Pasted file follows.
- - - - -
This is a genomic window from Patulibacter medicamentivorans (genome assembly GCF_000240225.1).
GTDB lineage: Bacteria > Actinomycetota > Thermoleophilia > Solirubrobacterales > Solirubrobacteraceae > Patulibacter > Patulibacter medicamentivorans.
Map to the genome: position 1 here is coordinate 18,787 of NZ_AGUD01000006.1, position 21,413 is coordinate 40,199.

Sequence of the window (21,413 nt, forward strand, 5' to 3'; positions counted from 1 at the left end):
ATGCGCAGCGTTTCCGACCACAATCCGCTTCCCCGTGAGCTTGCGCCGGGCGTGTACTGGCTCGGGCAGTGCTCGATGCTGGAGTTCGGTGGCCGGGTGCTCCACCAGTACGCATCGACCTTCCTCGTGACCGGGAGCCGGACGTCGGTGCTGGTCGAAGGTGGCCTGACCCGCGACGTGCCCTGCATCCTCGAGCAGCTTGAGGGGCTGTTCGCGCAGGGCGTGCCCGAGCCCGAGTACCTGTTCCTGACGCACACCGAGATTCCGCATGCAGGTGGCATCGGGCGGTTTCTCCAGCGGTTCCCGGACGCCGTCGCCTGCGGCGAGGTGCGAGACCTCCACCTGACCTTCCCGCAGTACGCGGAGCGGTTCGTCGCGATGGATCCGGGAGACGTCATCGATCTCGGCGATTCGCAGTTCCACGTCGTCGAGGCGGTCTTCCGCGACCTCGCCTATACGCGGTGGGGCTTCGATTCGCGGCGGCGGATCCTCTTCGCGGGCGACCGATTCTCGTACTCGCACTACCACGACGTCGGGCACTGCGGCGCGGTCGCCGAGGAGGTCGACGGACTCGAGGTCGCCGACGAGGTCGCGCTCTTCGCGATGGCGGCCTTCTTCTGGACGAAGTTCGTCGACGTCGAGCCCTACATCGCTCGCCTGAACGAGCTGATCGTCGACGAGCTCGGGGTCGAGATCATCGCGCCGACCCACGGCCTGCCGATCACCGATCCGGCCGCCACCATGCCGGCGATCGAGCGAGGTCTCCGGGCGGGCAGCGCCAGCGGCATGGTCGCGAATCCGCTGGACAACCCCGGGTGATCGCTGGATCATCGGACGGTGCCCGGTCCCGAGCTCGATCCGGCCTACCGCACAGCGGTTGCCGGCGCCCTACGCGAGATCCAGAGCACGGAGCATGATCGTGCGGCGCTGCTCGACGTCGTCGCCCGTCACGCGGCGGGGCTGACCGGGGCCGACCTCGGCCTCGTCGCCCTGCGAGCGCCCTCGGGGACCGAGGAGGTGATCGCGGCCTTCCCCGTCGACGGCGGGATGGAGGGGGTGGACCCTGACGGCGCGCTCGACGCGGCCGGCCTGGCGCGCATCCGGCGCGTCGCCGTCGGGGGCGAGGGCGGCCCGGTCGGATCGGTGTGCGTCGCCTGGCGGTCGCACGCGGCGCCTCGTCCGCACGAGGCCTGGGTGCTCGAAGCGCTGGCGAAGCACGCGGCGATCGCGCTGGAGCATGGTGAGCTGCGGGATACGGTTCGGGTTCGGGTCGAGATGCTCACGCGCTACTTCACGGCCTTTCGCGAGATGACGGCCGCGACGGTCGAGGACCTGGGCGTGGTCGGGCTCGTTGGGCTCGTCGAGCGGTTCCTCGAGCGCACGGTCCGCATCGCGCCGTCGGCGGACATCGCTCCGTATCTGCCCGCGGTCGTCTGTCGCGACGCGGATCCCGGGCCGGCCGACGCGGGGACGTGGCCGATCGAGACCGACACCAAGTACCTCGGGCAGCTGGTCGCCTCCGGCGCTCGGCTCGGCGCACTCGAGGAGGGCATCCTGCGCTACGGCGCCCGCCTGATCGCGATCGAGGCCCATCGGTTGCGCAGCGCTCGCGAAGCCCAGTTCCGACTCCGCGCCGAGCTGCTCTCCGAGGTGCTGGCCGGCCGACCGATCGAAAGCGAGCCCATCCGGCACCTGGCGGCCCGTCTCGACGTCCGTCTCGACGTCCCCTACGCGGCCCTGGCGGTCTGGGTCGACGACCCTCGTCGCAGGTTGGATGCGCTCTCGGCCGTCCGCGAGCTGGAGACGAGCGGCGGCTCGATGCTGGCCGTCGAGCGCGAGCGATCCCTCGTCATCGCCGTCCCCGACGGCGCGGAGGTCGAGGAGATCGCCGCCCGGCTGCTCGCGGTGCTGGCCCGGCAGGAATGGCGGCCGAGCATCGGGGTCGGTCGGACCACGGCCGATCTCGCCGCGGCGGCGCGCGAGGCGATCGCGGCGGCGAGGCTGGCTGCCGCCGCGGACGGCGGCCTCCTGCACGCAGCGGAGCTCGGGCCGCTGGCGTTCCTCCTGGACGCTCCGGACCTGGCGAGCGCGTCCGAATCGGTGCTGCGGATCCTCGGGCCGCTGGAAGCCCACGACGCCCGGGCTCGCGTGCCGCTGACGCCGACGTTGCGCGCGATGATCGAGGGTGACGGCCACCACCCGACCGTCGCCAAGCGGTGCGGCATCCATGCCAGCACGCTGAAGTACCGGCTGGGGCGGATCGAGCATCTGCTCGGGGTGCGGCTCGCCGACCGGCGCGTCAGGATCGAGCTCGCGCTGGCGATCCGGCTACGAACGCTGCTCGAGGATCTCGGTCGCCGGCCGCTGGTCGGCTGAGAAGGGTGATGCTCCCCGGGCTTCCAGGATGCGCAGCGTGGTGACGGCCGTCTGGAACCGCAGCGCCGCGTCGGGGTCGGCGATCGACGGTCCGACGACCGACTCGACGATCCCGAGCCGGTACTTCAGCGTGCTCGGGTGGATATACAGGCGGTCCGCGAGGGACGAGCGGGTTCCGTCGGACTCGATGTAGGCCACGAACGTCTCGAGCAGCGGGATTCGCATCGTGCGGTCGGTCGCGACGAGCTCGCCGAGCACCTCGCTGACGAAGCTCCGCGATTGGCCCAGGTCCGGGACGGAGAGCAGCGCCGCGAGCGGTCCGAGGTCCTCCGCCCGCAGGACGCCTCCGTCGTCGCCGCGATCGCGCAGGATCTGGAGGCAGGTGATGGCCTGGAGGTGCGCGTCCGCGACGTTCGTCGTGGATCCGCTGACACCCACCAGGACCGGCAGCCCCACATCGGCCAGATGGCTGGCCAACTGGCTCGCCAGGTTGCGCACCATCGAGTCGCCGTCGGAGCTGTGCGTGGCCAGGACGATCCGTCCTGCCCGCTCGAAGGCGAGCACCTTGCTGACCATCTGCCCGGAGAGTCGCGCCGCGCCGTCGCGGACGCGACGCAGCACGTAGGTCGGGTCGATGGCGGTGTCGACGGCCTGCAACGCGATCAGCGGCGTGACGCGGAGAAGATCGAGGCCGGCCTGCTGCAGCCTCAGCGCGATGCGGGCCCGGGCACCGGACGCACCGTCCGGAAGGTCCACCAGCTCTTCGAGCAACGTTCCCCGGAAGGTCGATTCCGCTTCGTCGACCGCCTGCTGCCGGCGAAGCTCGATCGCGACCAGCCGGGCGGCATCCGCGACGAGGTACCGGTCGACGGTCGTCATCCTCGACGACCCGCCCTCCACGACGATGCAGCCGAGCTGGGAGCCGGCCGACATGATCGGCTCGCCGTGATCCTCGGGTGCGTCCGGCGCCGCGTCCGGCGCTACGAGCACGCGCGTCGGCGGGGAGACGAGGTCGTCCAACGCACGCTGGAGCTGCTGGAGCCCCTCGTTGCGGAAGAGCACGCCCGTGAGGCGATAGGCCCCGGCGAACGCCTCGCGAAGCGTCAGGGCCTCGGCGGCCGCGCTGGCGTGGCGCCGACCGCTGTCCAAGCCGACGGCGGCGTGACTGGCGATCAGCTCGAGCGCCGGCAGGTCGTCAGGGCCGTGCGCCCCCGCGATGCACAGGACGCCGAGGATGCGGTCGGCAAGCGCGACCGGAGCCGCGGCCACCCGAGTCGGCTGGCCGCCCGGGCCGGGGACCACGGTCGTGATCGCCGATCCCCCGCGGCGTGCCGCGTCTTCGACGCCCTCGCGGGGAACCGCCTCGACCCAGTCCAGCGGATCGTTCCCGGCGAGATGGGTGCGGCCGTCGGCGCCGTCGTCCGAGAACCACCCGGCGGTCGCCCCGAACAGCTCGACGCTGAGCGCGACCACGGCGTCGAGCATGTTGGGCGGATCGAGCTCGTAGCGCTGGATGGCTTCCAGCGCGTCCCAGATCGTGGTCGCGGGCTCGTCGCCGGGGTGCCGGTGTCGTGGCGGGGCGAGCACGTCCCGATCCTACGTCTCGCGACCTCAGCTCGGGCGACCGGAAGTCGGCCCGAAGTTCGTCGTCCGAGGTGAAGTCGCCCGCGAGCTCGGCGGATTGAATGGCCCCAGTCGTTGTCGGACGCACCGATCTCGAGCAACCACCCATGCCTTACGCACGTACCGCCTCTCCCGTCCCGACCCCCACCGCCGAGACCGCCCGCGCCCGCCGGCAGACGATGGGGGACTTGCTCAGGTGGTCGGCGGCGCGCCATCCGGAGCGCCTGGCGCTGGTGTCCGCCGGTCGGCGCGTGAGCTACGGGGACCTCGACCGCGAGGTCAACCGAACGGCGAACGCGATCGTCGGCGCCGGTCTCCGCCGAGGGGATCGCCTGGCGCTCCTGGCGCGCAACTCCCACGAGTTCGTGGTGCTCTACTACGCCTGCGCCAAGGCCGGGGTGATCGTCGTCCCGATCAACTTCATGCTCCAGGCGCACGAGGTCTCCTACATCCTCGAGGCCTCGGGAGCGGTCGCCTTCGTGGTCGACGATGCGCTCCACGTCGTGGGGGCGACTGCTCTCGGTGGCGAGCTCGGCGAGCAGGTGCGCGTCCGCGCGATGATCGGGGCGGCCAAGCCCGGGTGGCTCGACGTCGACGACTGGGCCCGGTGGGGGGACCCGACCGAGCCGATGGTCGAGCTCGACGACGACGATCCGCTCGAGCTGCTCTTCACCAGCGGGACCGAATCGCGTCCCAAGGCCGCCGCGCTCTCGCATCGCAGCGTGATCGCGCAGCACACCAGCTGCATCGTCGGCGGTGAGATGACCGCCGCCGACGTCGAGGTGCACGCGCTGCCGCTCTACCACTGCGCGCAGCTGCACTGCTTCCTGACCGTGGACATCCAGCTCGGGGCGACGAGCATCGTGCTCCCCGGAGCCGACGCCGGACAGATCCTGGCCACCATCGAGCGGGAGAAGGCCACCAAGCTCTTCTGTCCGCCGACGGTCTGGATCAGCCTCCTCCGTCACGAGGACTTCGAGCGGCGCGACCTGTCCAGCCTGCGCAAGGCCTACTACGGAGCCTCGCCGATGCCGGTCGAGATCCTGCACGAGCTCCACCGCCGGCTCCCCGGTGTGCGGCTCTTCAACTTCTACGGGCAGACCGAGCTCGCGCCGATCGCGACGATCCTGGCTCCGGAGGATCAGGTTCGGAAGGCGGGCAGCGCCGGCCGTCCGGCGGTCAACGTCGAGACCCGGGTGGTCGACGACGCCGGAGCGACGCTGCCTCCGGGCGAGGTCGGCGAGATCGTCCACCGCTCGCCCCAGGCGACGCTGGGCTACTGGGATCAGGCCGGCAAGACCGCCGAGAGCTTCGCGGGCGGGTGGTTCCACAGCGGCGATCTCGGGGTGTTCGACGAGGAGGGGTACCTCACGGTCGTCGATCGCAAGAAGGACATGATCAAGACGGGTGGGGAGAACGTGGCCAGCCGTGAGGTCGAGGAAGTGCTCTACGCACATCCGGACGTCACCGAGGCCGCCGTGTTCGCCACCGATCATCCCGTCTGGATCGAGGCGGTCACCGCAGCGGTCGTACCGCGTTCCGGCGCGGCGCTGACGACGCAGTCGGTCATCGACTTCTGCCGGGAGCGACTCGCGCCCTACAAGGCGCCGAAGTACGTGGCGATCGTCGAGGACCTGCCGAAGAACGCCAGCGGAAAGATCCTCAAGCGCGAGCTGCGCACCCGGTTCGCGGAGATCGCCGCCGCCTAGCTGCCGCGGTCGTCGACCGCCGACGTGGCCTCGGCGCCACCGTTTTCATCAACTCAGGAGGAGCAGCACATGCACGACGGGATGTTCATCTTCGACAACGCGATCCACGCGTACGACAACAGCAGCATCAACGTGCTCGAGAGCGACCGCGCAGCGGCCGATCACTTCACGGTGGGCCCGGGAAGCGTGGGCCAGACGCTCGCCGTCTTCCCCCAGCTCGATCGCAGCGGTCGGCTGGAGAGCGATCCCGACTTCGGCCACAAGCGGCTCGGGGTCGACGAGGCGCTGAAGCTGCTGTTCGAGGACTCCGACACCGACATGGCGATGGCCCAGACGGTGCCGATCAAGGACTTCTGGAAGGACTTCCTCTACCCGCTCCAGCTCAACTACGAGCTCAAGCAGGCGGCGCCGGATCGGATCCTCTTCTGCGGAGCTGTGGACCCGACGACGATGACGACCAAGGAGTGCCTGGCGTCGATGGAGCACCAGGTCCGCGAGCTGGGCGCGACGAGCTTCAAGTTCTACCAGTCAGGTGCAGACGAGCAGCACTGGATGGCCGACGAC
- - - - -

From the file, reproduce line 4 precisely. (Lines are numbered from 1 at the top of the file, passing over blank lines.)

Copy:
Sequence of the window (21,413 nt, forward strand, 5' to 3'; positions counted from 1 at the left end):